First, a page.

2,476,953 research outputs found

    Attributes of graduate entry nurses: An integrative review

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    Second degree graduate entry (GEN) programmes transition graduates into the nursing workforce using the candidateā€™s first degree to fast track a career change. This presentation explores the attributes of graduate entry nurses as background to developing a graduate entry Master of Health Science degree in nursing. A qualitative integrative review approach was used to synthesise the findings of 24 published research reports on attributes of graduate entry nurses. Data bases searched included CINAHL, Proquest, Science Direct, and open source data bases included Pubmed, DOAJ and CORE, using keywords ā€˜graduate entry nursingā€™, ā€˜academic performanceā€™, ā€˜readiness for practiceā€™, ā€˜socialisationā€™, and ā€˜perceptionsā€™. The Critical Appraisal Programmes (CASP, 2017) Checklist was used to ascertain the quality, relevance and validity of the articles identified in the database and other search approaches. A thematic synthesis approach (Thomas & Harden, 2008) was used to analyse the qualitative information presented as findings in the articles. This approach used three levels of analysis; coding of text line by line, the identification of descriptive themes, and the creation of analytical themes. Descriptive themes were used to group statements from the text of the articles, and analytical themes were developed as interpretive explanations created in the conceptual synthesis. The analytical themes developed included; confidence, motivation, and competence as learners; emotional intelligence within relationships; focus on research-based practice; and challenges for faculty. GEN students require professional socialisation that takes account of the attributes they bring to nursing. GENs need educational approaches and supervision that offer opportunities for critical reflection and peer support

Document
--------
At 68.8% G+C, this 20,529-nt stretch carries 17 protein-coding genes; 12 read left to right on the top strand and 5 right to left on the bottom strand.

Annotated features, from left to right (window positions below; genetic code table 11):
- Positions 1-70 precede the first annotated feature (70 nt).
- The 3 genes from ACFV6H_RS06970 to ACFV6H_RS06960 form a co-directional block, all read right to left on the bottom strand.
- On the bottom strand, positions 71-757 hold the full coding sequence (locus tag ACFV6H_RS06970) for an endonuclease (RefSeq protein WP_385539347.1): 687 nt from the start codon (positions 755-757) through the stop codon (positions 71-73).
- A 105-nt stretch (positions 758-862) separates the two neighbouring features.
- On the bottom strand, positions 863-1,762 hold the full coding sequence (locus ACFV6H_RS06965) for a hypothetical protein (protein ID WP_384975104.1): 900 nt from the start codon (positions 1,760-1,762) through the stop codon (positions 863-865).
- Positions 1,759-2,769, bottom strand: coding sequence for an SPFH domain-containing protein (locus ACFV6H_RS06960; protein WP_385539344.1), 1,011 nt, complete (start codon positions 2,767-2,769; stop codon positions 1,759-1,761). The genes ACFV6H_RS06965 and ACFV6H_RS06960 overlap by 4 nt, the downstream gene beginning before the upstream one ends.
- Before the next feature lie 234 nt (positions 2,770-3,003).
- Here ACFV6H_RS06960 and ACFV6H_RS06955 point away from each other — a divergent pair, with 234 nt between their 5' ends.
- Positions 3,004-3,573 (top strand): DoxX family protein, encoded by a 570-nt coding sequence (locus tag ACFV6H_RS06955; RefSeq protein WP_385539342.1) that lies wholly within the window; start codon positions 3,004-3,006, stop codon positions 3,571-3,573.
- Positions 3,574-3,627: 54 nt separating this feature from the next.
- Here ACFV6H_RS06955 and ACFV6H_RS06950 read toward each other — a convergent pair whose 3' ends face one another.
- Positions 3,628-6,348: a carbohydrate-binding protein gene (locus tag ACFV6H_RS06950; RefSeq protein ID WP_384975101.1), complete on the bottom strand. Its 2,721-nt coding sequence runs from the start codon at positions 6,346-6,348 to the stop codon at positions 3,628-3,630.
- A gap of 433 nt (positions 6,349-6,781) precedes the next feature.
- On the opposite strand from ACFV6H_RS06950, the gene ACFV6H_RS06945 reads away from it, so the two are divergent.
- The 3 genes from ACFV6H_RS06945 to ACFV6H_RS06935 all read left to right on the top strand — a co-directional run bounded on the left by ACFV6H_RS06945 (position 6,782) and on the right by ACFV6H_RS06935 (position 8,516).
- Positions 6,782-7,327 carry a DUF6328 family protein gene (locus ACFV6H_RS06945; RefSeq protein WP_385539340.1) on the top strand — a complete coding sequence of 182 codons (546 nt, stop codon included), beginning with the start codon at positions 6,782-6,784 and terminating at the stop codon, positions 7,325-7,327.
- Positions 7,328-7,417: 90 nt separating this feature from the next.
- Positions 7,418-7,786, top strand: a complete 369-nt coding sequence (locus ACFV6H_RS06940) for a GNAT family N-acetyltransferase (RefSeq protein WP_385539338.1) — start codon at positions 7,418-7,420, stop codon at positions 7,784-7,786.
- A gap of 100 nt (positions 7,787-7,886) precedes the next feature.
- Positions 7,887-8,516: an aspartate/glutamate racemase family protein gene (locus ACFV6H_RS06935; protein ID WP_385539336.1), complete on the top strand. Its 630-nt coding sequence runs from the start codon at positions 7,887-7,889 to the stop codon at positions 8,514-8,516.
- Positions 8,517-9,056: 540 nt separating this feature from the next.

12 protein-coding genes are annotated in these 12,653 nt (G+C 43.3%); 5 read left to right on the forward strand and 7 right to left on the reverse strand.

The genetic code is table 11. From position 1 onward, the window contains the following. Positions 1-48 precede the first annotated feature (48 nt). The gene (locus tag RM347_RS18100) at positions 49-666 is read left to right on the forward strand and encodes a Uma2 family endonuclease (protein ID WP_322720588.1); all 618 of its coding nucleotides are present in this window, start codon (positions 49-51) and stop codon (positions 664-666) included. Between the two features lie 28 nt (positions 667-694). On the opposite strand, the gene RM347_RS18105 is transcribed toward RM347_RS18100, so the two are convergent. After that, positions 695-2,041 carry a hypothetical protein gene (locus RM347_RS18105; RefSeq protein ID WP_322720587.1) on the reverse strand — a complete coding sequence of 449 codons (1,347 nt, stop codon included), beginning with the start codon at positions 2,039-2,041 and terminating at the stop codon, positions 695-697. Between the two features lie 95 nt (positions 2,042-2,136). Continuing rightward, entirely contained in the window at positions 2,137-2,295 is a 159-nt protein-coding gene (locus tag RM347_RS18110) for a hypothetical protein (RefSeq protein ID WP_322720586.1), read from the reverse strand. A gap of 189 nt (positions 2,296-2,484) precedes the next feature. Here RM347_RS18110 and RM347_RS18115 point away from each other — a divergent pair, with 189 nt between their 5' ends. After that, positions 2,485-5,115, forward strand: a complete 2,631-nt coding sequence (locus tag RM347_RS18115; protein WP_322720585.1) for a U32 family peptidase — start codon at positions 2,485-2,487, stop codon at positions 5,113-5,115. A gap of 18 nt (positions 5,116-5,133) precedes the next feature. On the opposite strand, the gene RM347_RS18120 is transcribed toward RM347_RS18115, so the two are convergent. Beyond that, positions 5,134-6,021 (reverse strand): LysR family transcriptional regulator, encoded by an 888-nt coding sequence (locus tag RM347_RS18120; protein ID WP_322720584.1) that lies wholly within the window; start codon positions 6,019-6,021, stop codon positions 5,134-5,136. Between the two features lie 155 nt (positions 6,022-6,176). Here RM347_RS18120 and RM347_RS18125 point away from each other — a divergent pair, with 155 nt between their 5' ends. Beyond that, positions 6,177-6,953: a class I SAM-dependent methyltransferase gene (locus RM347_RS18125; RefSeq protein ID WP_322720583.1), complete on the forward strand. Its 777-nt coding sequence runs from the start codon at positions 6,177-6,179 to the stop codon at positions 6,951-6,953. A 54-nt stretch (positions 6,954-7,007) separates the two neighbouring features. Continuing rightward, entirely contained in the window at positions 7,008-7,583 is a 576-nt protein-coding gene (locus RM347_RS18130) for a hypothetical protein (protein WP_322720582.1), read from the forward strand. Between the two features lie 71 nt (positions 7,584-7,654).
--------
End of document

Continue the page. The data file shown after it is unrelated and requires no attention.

Protecting a Portion of the Beaver Dam Heath Conservation Focus Area and Initiating Innovative Conservation Financing in Berwick, Maine

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    This project permanently protected 28 acres in the Beaver Dam Heath Conservation Focus Area through a bargain sale of the fee simple interest. The Grants Meadow III parcel is 85% wetland. The remainder of the upland lies along Diamond Hill Road with adequate frontage for 2-3 house lots. This project involved outreach to the Town of Berwick for project funding to match the PREP funding awarded. GWRLT also received NAWCA funds to complete the project

    Comparative evaluation of phytochemical profiles and identification of flavonoids in cereal grains